Bank of Scotland is joining forces with televangelist Pat Robertson in an attempt to crack the U.S. retail banking market.

The Edinburgh-based bank and the fundamentalist minister announced plans Tuesday to charter a national bank that would take deposits through the mail and let customers bank by phone and automated teller machine.

The venture would rely on Mr. Robertson's popularity-as well as higher rates for savers-to attract consumer business. His Christian Broadcasting Network reaches some 70 million cable television households, which the joint venture views as its potential reach.

For the $97 billion-asset Bank of Scotland, the strategy is similar to the one it used to enter the hotly competitive English banking market. In 1997 the bank teamed up with the British supermarket chain J. Sainsbury to offer shoppers everything from savings accounts to credit cards to mortgages.

That venture, dubbed Sainsbury's Bank, now has more than 900,000 accounts.

The Robertson bank, which would not have brick-and-mortar branches, would be a subsidiary of Bank of Scotland, with Mr. Robertson holding a "significant minority interest." Mr. Robertson would be chairman of the bank, which filed applications Tuesday with the Office of the Comptroller of the Currency, Federal Deposit Insurance Corp., and Federal Reserve system.

The new bank has not yet been named, though its executives say its moniker would not have a religious element.

M&I Data Services, a subsidiary of Marshall & Ilsley Corp., Milwaukee, would provide all back-office operations and a customer call center for the new bank. M&I said it would add 300 employees to service the bank, which is expected to open this summer.

As banks struggle to gain customer loyalty through building their brands, Bank of Scotland may have come up with the ultimate branding strategy, said Allen Adamson, a managing director with Landor Associates, a brand consulting firm in New York.

"Banks are not held in the highest esteem," said Mr. Adamson. Mr. Robertson "has an unbelievably fanatically loyal following."

Other observers saw the proposed bank as one more example of how financial services competition can emerge suddenly and from practically anywhere.

"This is one more small wave in a big sea," said Donald Taylor, president of FISI-Madison Financial in Nashville.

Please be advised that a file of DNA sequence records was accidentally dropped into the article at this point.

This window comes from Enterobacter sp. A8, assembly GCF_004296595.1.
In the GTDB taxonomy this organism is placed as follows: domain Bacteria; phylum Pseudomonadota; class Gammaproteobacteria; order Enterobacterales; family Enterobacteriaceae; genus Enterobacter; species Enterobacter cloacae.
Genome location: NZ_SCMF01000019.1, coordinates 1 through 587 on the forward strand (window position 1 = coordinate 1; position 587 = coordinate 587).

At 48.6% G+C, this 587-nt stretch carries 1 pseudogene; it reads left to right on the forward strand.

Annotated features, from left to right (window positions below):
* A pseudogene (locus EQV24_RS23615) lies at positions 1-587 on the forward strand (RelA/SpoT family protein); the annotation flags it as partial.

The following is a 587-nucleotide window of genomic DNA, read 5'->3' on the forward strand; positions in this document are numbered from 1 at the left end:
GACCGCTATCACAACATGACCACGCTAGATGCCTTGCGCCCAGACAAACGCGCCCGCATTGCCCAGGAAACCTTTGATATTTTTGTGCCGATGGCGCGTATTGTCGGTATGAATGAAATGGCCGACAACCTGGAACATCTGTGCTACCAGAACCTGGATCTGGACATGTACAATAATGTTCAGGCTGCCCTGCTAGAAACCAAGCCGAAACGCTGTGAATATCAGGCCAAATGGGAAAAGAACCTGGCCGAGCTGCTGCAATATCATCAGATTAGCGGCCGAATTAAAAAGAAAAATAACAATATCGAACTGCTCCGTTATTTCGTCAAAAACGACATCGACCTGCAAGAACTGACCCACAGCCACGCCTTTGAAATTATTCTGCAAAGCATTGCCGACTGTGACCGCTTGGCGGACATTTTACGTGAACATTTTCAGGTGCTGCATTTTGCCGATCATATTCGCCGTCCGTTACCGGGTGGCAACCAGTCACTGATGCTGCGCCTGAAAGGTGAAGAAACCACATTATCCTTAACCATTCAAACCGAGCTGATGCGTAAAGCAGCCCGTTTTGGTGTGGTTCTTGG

"Now you've got the religions getting into the financial backyard," said Brannon Cashion, vice president of Addison Whitney Inc., a corporate identity consulting firm based in Charlotte, N.C.

Neither Bank of Scotland nor Mr. Robertson plan to limit their clientele to those who tune in to Mr. Robertson's network. "It's not designed to appeal strictly to the Christian audience," said a Bank of Scotland spokesman.

"This should appeal to the average American," said C.A. Volder 3d, adviser to Mr. Robertson's Christian Broadcasting Network in Virginia Beach.

Much of the bank's marketing plan has yet to be disclosed. Mr. Volder, a former banker, said the bank will compete partly on price.

"There will be a premium paid on all savings accounts because what we have is efficiency without all this overhead," he said. The new bank would operate nationwide and would initially focus on offering savings accounts and certificates of deposit.

Bank of Scotland is betting that Mr. Robertson's conservative political appeal will also draw customers. He ran unsuccessfully for the Republican presidential nomination in 1988.

The new bank's headquarters would be in Stamford, Conn. The chief executive would be William Hendry, who now heads Bank of Scotland's $4 billion-asset U.S. operations. Bank of Scotland has been in the United States since the mid-1970s.

The idea for the new venture came as a fluke. Mr. Robertson was seeking financing from Bank of Scotland last April when he broached the idea with bank officials. Marshall & Ilsley officials said they have been talking to both parties since last fall.

Mr. Robertson, who has formed a subsidiary called Robertson Financial Services Inc., was a longtime director of United Virginia Bank in Norfolk. He resigned from the board in 1989, Mr. Volder said.

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